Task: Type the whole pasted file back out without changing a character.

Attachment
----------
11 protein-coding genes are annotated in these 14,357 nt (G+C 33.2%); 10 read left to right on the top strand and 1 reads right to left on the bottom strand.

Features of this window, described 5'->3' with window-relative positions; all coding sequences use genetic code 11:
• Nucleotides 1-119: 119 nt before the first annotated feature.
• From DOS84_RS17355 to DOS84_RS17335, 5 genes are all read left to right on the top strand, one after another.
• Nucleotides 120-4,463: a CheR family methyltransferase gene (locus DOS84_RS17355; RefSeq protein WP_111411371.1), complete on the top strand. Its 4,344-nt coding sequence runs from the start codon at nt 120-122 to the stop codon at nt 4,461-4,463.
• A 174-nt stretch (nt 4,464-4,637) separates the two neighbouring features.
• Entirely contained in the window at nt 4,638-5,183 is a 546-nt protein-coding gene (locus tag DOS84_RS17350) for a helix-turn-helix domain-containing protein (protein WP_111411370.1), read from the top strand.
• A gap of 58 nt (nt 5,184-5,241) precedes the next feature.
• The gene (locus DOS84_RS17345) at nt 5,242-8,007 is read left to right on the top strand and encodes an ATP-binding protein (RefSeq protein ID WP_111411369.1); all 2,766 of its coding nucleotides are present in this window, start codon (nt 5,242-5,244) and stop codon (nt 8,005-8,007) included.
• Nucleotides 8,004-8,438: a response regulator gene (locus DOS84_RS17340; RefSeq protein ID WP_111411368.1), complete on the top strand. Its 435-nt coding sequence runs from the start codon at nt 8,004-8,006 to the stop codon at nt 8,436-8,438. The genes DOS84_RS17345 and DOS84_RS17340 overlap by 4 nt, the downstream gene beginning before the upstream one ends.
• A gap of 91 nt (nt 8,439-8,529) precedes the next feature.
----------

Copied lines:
11 protein-coding genes are annotated in these 14,357 nt (G+C 33.2%); 10 read left to right on the top strand and 1 reads right to left on the bottom strand.

Features of this window, described 5'->3' with window-relative positions; all coding sequences use genetic code 11:
• Nucleotides 1-119: 119 nt before the first annotated feature.
• From DOS84_RS17355 to DOS84_RS17335, 5 genes are all read left to right on the top strand, one after another.
• Nucleotides 120-4,463: a CheR family methyltransferase gene (locus DOS84_RS17355; RefSeq protein WP_111411371.1), complete on the top strand. Its 4,344-nt coding sequence runs from the start codon at nt 120-122 to the stop codon at nt 4,461-4,463.
• A 174-nt stretch (nt 4,464-4,637) separates the two neighbouring features.
• Entirely contained in the window at nt 4,638-5,183 is a 546-nt protein-coding gene (locus tag DOS84_RS17350) for a helix-turn-helix domain-containing protein (protein WP_111411370.1), read from the top strand.
• A gap of 58 nt (nt 5,184-5,241) precedes the next feature.
• The gene (locus DOS84_RS17345) at nt 5,242-8,007 is read left to right on the top strand and encodes an ATP-binding protein (RefSeq protein ID WP_111411369.1); all 2,766 of its coding nucleotides are present in this window, start codon (nt 5,242-5,244) and stop codon (nt 8,005-8,007) included.
• Nucleotides 8,004-8,438: a response regulator gene (locus DOS84_RS17340; RefSeq protein ID WP_111411368.1), complete on the top strand. Its 435-nt coding sequence runs from the start codon at nt 8,004-8,006 to the stop codon at nt 8,436-8,438. The genes DOS84_RS17345 and DOS84_RS17340 overlap by 4 nt, the downstream gene beginning before the upstream one ends.
• A gap of 91 nt (nt 8,439-8,529) precedes the next feature.